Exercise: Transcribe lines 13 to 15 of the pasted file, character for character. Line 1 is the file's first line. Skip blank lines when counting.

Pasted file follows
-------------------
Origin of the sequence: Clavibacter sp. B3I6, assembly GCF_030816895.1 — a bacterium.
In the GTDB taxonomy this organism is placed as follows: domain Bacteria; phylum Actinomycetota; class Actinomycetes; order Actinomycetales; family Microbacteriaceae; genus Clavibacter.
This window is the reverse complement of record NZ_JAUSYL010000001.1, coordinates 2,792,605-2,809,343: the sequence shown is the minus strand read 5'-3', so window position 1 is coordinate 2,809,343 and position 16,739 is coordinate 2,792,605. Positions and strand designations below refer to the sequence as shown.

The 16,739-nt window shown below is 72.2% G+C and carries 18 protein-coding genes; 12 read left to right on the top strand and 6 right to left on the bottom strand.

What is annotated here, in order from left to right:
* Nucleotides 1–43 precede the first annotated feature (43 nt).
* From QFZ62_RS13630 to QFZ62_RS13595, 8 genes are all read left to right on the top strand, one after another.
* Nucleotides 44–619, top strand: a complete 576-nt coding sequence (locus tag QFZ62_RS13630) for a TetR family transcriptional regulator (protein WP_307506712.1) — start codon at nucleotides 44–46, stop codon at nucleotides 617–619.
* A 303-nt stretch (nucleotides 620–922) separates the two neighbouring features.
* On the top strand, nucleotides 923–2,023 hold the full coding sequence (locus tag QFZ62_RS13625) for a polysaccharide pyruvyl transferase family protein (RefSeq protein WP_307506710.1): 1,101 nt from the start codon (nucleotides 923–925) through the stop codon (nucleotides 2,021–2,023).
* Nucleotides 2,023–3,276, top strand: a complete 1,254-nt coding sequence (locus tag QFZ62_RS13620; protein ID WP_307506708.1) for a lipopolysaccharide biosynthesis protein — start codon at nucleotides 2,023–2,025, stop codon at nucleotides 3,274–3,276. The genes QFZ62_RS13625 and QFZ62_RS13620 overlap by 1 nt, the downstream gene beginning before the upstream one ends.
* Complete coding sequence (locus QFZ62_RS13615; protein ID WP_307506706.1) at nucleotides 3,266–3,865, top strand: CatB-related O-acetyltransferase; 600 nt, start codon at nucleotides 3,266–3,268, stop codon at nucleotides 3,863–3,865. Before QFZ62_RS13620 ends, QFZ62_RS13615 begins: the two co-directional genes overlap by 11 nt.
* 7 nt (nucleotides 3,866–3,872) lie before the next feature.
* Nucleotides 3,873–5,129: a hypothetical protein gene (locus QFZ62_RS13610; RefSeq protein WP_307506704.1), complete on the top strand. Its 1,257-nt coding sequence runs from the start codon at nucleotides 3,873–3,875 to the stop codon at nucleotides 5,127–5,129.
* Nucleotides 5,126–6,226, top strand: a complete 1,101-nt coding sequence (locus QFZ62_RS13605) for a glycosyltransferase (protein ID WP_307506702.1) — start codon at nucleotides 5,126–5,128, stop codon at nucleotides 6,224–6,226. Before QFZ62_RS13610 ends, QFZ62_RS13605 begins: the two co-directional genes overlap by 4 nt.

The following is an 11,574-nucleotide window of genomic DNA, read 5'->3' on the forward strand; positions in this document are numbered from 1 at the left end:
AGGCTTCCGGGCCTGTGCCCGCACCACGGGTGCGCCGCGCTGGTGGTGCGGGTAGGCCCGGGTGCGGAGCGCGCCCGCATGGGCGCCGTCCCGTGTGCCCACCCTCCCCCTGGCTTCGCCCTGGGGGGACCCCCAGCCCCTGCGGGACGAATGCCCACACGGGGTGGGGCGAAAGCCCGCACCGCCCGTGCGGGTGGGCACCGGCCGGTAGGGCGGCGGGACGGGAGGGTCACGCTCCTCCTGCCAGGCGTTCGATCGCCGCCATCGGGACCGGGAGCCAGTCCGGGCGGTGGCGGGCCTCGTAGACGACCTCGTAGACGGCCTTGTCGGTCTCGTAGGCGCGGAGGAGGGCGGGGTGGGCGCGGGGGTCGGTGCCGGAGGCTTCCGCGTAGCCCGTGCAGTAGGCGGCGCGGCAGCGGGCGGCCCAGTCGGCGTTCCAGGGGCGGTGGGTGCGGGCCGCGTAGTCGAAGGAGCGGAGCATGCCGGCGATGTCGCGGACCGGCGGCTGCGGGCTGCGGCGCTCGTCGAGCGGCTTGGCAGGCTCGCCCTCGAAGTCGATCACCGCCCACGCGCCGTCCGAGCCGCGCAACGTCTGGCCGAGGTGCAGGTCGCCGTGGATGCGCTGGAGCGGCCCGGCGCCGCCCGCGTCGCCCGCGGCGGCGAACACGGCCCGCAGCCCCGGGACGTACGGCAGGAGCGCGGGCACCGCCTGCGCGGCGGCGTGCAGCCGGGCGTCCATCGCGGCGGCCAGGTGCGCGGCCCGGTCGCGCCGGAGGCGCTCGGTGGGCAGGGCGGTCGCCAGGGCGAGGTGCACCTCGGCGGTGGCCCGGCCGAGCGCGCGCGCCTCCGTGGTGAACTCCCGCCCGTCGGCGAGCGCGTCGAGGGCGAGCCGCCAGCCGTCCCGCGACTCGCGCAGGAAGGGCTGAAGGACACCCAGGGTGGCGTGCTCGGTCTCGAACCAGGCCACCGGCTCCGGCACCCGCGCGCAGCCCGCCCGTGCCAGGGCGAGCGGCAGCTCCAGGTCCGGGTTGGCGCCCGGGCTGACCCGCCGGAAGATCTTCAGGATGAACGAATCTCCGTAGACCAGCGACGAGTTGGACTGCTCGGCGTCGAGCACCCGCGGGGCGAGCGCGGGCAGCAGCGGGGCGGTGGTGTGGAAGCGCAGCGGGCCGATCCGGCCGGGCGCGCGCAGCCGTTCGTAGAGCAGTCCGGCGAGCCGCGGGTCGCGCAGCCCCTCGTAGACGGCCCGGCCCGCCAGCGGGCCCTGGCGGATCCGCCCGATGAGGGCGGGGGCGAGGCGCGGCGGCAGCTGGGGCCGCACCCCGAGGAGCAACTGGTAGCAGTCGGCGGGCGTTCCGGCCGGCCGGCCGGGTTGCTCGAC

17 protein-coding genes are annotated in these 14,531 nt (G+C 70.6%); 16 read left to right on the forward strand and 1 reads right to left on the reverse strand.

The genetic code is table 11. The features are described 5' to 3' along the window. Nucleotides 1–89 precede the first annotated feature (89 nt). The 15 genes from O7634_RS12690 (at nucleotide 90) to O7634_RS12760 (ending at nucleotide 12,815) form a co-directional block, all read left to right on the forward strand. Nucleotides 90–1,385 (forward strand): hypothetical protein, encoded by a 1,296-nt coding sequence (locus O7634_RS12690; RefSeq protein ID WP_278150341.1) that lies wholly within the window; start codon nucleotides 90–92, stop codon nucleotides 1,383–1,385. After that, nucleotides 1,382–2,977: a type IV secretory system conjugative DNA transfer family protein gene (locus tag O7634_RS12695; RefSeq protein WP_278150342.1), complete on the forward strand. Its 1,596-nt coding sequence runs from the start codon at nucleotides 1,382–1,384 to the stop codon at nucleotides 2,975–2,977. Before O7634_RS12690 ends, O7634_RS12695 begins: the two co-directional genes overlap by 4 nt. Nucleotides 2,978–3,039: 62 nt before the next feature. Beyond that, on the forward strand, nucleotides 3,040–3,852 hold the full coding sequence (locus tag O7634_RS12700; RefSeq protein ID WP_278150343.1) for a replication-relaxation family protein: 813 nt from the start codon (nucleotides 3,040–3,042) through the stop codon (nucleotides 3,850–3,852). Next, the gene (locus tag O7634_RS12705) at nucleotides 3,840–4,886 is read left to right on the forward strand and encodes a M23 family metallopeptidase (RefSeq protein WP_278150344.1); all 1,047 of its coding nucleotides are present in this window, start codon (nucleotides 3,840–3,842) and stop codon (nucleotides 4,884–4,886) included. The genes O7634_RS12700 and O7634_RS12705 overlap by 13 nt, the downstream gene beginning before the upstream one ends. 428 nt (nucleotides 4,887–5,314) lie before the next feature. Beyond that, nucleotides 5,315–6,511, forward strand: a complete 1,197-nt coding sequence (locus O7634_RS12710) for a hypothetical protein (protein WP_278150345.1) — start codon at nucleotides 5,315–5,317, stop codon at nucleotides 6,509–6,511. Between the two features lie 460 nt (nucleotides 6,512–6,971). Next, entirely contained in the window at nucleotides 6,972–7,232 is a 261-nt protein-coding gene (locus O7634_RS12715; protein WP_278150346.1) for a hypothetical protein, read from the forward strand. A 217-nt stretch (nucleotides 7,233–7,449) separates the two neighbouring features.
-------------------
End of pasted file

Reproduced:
* 7 nt (nucleotides 3,866–3,872) lie before the next feature.
* Nucleotides 3,873–5,129: a hypothetical protein gene (locus QFZ62_RS13610; RefSeq protein WP_307506704.1), complete on the top strand. Its 1,257-nt coding sequence runs from the start codon at nucleotides 3,873–3,875 to the stop codon at nucleotides 5,127–5,129.
* Nucleotides 5,126–6,226, top strand: a complete 1,101-nt coding sequence (locus QFZ62_RS13605) for a glycosyltransferase (protein ID WP_307506702.1) — start codon at nucleotides 5,126–5,128, stop codon at nucleotides 6,224–6,226. Before QFZ62_RS13610 ends, QFZ62_RS13605 begins: the two co-directional genes overlap by 4 nt.